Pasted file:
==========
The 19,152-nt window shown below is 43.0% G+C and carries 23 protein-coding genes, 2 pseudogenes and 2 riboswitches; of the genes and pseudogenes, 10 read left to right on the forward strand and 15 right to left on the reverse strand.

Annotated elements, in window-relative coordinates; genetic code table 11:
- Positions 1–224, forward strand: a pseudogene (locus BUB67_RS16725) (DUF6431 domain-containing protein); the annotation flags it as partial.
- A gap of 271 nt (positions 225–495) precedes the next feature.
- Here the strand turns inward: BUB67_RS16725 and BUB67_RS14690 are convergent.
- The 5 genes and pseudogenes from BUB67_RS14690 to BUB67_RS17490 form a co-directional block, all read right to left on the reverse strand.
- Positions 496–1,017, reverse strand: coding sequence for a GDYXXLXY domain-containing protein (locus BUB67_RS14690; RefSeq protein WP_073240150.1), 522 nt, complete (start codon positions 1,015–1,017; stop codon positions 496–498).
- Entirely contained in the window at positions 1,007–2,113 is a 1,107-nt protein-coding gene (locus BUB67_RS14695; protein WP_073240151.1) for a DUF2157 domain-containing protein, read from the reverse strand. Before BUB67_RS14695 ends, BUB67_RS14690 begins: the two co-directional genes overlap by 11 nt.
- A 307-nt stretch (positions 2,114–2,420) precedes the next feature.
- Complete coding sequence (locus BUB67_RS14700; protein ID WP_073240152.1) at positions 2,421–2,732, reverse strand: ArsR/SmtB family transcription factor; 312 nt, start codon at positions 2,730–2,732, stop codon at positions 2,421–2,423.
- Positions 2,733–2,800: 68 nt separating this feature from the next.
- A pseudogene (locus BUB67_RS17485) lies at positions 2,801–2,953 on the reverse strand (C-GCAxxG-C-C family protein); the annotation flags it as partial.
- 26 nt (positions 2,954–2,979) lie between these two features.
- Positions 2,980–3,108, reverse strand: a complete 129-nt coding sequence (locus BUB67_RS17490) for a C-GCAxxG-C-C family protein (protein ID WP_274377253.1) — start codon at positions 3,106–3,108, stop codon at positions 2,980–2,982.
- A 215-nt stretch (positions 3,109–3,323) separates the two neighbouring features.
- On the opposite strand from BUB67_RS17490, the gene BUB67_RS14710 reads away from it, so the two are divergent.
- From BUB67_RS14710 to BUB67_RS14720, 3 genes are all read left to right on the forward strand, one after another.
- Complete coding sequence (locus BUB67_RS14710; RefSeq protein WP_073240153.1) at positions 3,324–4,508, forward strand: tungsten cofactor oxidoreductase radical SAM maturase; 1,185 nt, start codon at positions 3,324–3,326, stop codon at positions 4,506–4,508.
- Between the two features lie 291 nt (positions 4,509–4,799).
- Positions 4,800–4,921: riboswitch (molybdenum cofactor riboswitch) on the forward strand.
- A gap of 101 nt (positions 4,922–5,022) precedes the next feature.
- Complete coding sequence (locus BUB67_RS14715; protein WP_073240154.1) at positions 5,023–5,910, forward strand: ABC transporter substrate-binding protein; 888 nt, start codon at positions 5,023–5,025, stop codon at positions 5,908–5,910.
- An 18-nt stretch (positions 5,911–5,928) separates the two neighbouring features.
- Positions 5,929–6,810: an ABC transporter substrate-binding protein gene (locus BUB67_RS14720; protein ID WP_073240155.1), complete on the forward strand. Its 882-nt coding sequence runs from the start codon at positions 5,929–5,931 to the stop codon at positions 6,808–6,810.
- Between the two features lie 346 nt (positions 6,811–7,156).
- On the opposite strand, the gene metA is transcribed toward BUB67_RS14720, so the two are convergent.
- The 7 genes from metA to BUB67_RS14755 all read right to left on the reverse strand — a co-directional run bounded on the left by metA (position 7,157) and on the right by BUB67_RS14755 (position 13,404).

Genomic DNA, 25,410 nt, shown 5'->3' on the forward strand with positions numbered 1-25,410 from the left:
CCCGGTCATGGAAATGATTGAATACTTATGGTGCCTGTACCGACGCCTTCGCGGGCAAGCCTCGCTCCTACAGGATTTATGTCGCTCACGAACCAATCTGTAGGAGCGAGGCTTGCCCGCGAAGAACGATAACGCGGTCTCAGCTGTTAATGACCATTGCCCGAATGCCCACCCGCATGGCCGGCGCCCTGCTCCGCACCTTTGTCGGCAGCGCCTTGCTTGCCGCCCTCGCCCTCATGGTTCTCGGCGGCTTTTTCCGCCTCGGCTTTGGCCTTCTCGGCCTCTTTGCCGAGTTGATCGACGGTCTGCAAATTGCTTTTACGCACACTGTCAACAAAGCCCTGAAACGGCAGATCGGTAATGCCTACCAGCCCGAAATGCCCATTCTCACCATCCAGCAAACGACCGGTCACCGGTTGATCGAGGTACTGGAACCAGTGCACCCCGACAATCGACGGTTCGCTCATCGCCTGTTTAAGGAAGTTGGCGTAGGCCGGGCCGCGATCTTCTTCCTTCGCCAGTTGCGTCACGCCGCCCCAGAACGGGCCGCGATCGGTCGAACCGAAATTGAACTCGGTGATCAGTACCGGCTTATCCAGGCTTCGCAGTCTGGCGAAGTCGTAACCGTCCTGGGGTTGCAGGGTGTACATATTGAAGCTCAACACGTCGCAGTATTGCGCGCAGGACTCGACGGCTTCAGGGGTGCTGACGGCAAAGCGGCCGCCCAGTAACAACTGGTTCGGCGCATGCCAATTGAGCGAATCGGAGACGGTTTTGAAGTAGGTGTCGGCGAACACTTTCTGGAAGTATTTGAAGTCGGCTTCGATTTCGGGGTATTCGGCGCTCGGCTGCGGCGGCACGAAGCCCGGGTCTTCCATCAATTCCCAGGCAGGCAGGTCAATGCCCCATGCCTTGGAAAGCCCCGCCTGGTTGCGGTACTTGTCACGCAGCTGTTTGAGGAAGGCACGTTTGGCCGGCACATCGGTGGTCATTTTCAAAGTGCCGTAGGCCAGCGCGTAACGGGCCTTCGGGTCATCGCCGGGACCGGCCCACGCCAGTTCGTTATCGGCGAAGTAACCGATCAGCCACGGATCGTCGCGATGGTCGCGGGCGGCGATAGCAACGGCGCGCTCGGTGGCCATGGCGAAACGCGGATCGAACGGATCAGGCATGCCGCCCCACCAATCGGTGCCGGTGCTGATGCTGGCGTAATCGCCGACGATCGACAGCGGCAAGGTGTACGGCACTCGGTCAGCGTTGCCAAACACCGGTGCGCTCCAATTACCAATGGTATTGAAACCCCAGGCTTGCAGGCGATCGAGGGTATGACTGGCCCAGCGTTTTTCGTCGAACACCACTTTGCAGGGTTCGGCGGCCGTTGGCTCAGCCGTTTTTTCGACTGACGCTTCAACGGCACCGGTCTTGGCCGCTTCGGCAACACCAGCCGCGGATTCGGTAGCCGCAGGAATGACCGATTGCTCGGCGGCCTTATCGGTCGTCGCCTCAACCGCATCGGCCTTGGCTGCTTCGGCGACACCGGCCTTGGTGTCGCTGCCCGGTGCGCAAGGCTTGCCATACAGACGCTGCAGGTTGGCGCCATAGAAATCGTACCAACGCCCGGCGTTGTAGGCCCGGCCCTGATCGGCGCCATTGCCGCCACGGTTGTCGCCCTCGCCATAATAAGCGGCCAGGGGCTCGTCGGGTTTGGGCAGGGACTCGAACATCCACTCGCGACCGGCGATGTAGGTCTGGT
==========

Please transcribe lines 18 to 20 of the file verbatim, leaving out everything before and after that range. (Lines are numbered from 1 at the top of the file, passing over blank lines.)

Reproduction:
- Complete coding sequence (locus BUB67_RS14710; RefSeq protein WP_073240153.1) at positions 3,324–4,508, forward strand: tungsten cofactor oxidoreductase radical SAM maturase; 1,185 nt, start codon at positions 3,324–3,326, stop codon at positions 4,506–4,508.
- Between the two features lie 291 nt (positions 4,509–4,799).
- Positions 4,800–4,921: riboswitch (molybdenum cofactor riboswitch) on the forward strand.